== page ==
This past Sunday in a rented storefront in Crown Heights, Vaybertaytsh, a podcast which producer Sandy Fox bills as “the first—as far as we know— Yiddish speaking, feminist radio program” celebrated the release of its second season.
Before it was a podcast, “Vaybertaytsh” – literally “translations for women” in Yiddish—was a term once used for commentaries on Torah written by Hebrew-literate Ashkenazi men for their Yiddish-speaking women wives (and other women) who were unlikely to learn the “Loshnkoydesh” (“holy tongue”) themselves. “Vaybertaytsh” also came at times to refer to the language of Yiddish itself, one of many names the “jargon” (another slang term for Yiddish) went by.
This podcast is a project of reclamation of the word. Women themselves become the teachers, “flipping the concept of ‘vaybertaytsh’ on its head,” says Fox, “explaining and commenting on our own terms.” Interviews in the first season included a midwife serving the Hasidic community, a female cantor for the renewal movement in Germany, and several international attendees of the Women’s March last January.
These interviews and conversations take place entirely in Yiddish, and the podcast draws guests mainly from the international community of Yiddishists, a group which speaks Yiddish in order to preserve the language. The Yiddishist movement began at the turn of the 20th century as activists and scholars sought to “legitimize” what was at the time seen as a “low” tongue, spoken by unsophisticated people—and women. “Those scholars were primarily men whose mission was to de-feminize Yiddish, to distance the language from its association with women as a ‘mameloshn,’ [or ‘mom’s tongue’],” Fox told me.
Sandy Fox, who also goes by the Yiddish name Sosye, describes Vaybertaytsh both as a continuation and a refutation of that philosophy. Just as these men sought to produce mainstream literature and journalism in Yiddish, Fox creates episodes of Vaybertaytsh available for download on any podcast app.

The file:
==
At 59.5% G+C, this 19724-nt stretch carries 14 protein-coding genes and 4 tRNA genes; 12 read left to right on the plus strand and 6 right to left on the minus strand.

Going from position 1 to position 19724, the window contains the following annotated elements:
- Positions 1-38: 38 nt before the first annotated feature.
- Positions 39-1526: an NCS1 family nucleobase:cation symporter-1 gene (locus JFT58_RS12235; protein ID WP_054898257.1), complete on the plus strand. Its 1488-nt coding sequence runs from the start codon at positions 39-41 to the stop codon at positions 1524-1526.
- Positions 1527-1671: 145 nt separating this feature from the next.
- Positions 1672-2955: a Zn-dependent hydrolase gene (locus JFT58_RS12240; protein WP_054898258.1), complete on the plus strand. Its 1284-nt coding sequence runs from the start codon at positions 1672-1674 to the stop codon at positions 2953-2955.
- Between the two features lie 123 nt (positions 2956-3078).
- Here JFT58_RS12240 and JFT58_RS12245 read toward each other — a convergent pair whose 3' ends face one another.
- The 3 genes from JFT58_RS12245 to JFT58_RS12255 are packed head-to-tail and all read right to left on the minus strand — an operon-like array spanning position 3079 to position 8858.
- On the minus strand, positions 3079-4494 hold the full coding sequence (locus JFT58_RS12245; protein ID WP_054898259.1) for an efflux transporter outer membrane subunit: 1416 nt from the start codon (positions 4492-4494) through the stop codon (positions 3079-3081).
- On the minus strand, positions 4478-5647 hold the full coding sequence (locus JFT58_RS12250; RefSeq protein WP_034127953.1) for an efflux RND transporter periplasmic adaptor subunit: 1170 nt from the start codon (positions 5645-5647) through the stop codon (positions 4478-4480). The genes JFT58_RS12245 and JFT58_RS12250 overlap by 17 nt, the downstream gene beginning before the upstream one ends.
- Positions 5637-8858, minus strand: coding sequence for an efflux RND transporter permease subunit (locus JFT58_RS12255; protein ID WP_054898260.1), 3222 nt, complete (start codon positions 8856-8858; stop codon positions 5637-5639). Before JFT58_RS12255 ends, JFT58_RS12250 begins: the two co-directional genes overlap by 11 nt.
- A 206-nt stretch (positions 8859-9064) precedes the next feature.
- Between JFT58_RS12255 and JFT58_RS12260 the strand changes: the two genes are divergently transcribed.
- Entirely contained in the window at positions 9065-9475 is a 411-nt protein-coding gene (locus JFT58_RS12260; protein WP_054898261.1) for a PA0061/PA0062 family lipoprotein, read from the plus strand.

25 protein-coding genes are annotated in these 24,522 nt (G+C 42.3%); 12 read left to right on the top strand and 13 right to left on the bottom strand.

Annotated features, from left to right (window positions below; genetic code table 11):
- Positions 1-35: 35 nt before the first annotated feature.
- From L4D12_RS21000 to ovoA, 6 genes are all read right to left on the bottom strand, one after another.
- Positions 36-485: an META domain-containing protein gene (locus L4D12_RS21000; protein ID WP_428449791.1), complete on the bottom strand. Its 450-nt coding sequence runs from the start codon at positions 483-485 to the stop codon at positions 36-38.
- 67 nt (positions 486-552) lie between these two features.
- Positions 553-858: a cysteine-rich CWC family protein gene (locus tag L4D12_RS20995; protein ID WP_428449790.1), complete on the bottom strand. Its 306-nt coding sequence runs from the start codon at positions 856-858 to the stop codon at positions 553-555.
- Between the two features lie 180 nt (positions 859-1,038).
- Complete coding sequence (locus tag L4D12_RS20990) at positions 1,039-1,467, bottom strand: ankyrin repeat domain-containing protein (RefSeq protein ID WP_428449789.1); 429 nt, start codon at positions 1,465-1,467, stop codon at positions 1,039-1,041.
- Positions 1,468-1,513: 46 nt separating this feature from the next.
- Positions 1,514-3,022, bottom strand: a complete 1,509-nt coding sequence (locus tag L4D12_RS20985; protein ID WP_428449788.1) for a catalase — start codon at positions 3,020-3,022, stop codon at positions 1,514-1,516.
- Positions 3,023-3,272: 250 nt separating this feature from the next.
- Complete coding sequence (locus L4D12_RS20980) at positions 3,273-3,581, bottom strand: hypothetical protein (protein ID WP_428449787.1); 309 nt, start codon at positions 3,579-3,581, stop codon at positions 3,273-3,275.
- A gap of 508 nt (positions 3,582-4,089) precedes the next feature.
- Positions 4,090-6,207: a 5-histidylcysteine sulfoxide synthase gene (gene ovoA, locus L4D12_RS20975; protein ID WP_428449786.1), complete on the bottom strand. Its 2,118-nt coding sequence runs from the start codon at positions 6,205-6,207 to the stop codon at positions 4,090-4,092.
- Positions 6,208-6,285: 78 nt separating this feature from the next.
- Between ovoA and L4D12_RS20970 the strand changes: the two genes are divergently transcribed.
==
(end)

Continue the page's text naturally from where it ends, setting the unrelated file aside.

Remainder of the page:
But unlike this earlier wave of Yiddishists, Fox does not shy from association with women or the home. The pilot opens with a tribute to the Riot Grrrl music movement , and another episode in the first season is devoted to a conversation between women who have lost their mothers on their memories of those women.
Nor does Fox insist on a rigid grammatical purity, as the first wave of many turn-of-the-century Yiddishists did. “I don’t really believe there is such a thing as ‘authentic’ Yiddish,” she says, “and it can be uncomfortable to speak perfect clinical Yiddish.” Vaybertaytsh’s opening episode contains a kind of non-apology for any grammatical “mistakes” the podcast may make: “Let’s simply feel free to speak” says Fox in the first episode (in of course, Yiddish). Creating something new is “too important to wait for a perfect Yiddish.”
As a Yiddish learner who speaks with less than perfect grammar, this stance excites me. More than once I have lost my train of thought while speaking due to interruptions correcting my grammar. While such interruptions are kindly meant and an important part of the language-learning process, they can make communication a little exhausting. “Often it’s been men serving as the gatekeepers,” Fox notes. That gate-keeping can turn people away from actually speaking the language, something the relatively small community of Yiddishists arguably cannot afford.
At the second season’s release party, Fox welcomed non-Yiddish-fluent guests to “Yiddishland” before continuing entirely in Yiddish, while translations in English appeared onscreen behind her. “Maybe it seems weird, considering the fact that we all speak English. But such is the way of the Yiddishists,” the screen read, “Welcome to our world.”
The default language of the night was Yiddish, with a “learner’s couch” equipped with a dictionary. Party attendees schmoozed over the food, the drinks, and the choice of women’s social justice groups to which to donate the nights proceeds (the winner was Days for Girls), all in Yiddish of varying fluency. Emboldened by the podcast’s premise, I took my time forming clunky sentences for concepts that I might have communicated much faster in English. By the time the event ended, I was only rarely asking my conversational partners to repeat themselves.
One man asked me near the evening’s end how I had first encountered Vaybertaytsh. I told him I’d heard of it online, I’d been unsure if my language comprehension would be strong enough to follow along, but I eventually checked it out and was using it to train my ear. “And here I am!” I finished exuberantly. My conversational partner nodded. “Okay. But I didn’t mean the podcast—I meant the language.”
Rachel Wetter is an educator and history nerd living in New York who also goes by Rokhl.
Images via Facebook.